Senators push mandatory sexual harassment training for members, staff
© Greg Nash

Senators are pushing for changes to the Senate's sexual harassment policy, including making training mandatory.

Sens. Chuck GrassleyCharles (Chuck) Ernest GrassleyHigh stakes as Trump, Dems open drug price talks Senate approves border bill that prevents shutdown Grassley raises voice after McConnell interrupts Senate speech MORE (R-Iowa), Dianne FeinsteinDianne Emiel FeinsteinFeinstein says she thinks Biden will run after meeting with him Trump judicial nominee Neomi Rao seeks to clarify past remarks on date rape Bottom Line MORE (D-Calif.), Amy KlobucharAmy Jean KlobucharFemale Dems see double standard in Klobuchar accusations Klobuchar, O'Rourke visit Wisconsin as 2020 race heats up Harris off to best start among Dems in race, say strategists, donors MORE (D-Minn.), Joni ErnstJoni Kay ErnstPush for paid family leave heats up ahead of 2020 Ivanka Trump to meet with GOP senators to discuss paid family leave legislation On The Money: Negotiators aiming to reach deal Monday night | Why border talks stalled | Treasury calls reports on dip in tax refunds 'misleading' | Cuomo, Trump to discuss SALT deduction cap MORE (R-Iowa), Kirsten GillibrandKirsten Elizabeth GillibrandSenate Dems introduce bill to prevent Trump from using disaster funds to build wall Klobuchar, O'Rourke visit Wisconsin as 2020 race heats up Sherrod Brown pushes for Medicare buy-in proposal in place of 'Medicare for all' MORE (D-N.Y.), Shelley Moore CapitoShelley Wellons Moore CapitoDems slam EPA plan for fighting drinking water contaminants GOP senator: Border deal is 'a very good compromise' Push to include contractor back pay in funding deal hits GOP roadblock MORE (R-W.Va.), Ron JohnsonRonald (Ron) Harold JohnsonWhite House, GOP defend Trump emergency declaration GOP senator says Republicans didn't control Senate when they held majority GOP senator voices concern about Trump order, hasn't decided whether he'll back it MORE (R-Wis.), Cory BookerCory Anthony BookerKlobuchar, O'Rourke visit Wisconsin as 2020 race heats up Sherrod Brown pushes for Medicare buy-in proposal in place of 'Medicare for all' Harris off to best start among Dems in race, say strategists, donors MORE (D-N.J.) and Lisa MurkowskiLisa Ann MurkowskiOn unilateral executive action, Mitch McConnell was right — in 2014 The Hill's 12:30 Report — Presented by Kidney Care Partners — Trump escalates border fight with emergency declaration On The Money: Trump declares emergency at border | Braces for legal fight | Move divides GOP | Trump signs border deal to avoid shutdown | Winners, losers from spending fight | US, China trade talks to resume next week MORE (R-Alaska) introduced a resolution on Tuesday to require members, staff, interns, fellows and detailees to complete the training.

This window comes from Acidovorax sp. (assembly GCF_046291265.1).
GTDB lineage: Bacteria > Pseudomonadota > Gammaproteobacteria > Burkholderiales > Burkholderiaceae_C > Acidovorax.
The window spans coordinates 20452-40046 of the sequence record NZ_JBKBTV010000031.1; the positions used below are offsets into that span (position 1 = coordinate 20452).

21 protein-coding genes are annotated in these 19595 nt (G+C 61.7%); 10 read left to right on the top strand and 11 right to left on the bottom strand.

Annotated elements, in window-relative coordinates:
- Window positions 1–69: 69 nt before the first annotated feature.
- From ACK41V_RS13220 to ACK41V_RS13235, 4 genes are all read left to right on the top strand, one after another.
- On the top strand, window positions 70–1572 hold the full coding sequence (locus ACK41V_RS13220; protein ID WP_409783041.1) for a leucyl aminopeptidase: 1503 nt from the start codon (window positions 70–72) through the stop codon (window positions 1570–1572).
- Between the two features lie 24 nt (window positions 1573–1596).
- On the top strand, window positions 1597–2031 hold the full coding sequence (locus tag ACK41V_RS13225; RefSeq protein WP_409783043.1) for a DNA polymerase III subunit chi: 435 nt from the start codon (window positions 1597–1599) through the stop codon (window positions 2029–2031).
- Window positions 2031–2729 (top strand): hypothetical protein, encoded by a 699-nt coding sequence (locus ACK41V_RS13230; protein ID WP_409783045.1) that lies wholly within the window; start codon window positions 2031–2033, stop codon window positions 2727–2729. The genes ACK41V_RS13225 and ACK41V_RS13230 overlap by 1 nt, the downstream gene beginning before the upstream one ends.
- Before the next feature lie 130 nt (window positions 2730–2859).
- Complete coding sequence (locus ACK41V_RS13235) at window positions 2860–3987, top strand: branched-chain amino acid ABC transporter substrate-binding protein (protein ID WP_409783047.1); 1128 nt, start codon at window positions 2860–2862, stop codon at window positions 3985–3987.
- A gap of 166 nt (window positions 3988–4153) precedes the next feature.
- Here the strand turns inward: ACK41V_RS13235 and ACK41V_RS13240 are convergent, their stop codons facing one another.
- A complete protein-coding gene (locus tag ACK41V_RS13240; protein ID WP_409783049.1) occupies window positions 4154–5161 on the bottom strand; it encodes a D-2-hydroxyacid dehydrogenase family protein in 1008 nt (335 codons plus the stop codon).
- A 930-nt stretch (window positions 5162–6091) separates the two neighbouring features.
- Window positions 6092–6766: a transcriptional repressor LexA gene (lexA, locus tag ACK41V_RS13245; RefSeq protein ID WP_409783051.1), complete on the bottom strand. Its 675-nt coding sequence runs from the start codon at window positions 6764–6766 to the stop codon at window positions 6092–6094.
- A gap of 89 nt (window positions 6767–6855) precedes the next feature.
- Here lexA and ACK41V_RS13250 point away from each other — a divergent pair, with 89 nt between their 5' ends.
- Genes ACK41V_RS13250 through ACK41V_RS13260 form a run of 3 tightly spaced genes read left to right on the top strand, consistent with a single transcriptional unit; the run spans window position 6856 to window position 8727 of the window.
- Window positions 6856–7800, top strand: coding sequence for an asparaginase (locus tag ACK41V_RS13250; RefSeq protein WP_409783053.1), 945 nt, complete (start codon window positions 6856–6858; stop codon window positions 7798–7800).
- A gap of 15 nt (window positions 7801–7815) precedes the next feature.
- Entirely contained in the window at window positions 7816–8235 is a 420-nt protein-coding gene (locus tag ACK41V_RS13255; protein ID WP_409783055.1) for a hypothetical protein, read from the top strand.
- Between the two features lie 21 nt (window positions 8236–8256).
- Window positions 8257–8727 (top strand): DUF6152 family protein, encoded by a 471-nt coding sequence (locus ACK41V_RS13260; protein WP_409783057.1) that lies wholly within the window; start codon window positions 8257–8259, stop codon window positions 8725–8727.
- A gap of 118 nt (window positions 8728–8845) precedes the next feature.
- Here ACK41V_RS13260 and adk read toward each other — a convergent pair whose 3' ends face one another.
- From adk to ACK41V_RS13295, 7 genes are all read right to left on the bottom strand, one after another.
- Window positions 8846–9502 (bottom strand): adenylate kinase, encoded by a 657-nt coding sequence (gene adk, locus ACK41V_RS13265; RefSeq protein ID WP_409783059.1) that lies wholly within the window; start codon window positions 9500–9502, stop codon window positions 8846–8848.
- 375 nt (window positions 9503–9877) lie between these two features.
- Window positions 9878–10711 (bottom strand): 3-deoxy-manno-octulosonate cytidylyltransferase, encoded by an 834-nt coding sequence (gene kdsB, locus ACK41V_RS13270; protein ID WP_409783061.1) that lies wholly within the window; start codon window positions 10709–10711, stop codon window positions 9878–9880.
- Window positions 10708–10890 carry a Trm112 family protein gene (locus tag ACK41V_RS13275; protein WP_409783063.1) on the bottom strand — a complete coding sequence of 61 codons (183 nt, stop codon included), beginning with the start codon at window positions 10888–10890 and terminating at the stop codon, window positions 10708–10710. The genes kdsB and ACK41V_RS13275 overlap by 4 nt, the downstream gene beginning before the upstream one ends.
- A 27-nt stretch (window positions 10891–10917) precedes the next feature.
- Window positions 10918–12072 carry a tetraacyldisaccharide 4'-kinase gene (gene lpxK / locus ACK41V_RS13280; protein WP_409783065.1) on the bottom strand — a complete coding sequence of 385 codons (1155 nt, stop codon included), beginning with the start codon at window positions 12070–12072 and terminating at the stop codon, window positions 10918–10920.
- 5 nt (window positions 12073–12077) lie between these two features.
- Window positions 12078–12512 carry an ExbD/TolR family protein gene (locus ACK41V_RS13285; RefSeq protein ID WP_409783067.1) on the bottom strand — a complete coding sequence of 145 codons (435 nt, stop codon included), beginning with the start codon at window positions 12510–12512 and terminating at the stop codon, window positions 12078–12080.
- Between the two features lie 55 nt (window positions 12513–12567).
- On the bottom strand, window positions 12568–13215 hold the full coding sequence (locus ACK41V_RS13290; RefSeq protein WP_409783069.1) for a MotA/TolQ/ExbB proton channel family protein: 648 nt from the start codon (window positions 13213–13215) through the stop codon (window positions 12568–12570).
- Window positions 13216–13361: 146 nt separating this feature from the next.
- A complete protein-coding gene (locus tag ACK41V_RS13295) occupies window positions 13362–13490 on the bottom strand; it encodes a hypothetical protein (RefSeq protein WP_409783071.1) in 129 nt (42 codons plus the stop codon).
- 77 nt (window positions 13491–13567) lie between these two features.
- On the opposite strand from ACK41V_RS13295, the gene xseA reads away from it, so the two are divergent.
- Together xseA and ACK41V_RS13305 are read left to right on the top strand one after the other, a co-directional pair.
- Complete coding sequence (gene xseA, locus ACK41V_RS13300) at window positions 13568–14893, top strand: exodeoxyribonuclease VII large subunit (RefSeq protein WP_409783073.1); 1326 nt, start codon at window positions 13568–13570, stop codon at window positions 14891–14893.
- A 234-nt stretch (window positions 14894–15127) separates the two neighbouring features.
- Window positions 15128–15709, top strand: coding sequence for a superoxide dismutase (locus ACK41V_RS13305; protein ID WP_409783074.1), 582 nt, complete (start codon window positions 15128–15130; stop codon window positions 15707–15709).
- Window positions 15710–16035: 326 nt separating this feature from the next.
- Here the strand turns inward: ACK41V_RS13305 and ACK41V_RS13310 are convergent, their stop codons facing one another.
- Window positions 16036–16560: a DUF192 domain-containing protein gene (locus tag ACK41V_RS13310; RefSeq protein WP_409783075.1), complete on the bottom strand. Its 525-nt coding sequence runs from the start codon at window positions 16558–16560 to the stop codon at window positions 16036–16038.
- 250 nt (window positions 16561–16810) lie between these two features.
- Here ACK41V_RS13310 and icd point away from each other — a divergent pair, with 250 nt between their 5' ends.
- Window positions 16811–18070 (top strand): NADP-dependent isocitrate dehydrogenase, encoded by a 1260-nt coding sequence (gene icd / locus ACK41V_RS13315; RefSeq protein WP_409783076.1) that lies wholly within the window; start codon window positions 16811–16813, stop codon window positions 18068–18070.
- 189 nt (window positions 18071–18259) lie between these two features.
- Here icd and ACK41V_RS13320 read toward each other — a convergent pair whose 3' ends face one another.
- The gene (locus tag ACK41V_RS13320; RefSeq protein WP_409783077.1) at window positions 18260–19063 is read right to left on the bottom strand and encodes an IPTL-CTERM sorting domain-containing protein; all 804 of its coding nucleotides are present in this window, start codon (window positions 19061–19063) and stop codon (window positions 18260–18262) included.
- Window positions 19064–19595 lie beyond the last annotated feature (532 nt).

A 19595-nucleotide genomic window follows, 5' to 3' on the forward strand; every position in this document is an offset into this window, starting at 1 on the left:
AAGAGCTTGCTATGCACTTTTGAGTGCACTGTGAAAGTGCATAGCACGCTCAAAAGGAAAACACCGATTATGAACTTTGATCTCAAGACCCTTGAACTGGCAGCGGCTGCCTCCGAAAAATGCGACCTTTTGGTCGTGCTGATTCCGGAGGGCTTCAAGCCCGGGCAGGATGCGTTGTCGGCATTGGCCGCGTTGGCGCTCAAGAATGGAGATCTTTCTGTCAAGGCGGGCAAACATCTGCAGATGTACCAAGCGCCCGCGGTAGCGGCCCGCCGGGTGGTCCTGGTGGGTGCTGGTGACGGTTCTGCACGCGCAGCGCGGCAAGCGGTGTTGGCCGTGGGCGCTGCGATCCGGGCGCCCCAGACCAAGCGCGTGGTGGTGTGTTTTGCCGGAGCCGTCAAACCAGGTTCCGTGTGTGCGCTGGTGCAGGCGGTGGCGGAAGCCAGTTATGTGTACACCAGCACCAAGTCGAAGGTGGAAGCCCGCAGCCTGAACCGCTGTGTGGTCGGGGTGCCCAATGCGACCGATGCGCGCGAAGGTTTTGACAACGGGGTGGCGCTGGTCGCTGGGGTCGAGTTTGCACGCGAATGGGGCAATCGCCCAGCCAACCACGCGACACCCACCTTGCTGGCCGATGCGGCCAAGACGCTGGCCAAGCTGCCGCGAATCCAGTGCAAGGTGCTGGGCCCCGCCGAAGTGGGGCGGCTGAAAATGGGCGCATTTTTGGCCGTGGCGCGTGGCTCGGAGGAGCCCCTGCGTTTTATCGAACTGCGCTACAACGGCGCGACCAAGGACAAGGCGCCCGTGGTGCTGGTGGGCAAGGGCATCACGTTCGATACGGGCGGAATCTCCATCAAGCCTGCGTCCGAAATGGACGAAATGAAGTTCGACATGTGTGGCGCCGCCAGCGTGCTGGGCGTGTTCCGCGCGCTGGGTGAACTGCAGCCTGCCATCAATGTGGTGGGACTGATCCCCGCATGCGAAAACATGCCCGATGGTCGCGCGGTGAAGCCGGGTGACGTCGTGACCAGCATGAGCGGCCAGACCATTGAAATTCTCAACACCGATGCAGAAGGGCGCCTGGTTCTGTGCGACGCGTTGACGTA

The resolution calls for the Senate Rules Committee to issue rules for sexual harassment training, including requiring training within 60 days once a member or Senate staffer starts their position, and would also give 60 days for anyone who has not previously undergone training to complete it.

"Today, I’m introducing a bipartisan resolution to ensure that the Rules Committee has the authority necessary to ensure that every member of this chamber, every employee on the Senate payroll, and every unpaid Senate intern receives anti-harassment training," Grassley said in a prepared statement.

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Grassley previously asked the Rules Committee, overseen by Klobuchar and Sen. Richard ShelbyRichard Craig ShelbyHow the border deal came together Winners and losers in the border security deal GOP braces for Trump's emergency declaration MORE (R-Ala.), to make training mandatory, but was told that the Senate would likely need to pass a resolution giving them that authority.

Klobuchar reiterated that she believes sexual harassment training should be mandatory. 
 “I look forward to working with Senator Grassley and my Rules Committee colleagues to pass and implement this important update to Senate policy," she said. 

The resolution would also require offices to turn over information on who has completed sexual harassment training and pitches change to the Senate's training program including having "practical examples aimed at instructing supervisors in the prevention of harassment, discrimination, and retaliation."

It would also require the Senate's sergeant at arms to develop and conduct an "anonymous survey of Members, officers and employees of the Senate relating to the prevalence of sexual harassment in the Senate during the previous Congress."  
 
In addition to Grassley's previously letter, Gillibrand said late last week that she was working on her own legislation. 

"What you see time and again in institutions all around the country is a culture where power and fear keep sexual assault and sexual harassment in the shadows. Congress is no different. Congress should never be above the law or play by their own set of rules," Gillibrand added on Tuesday.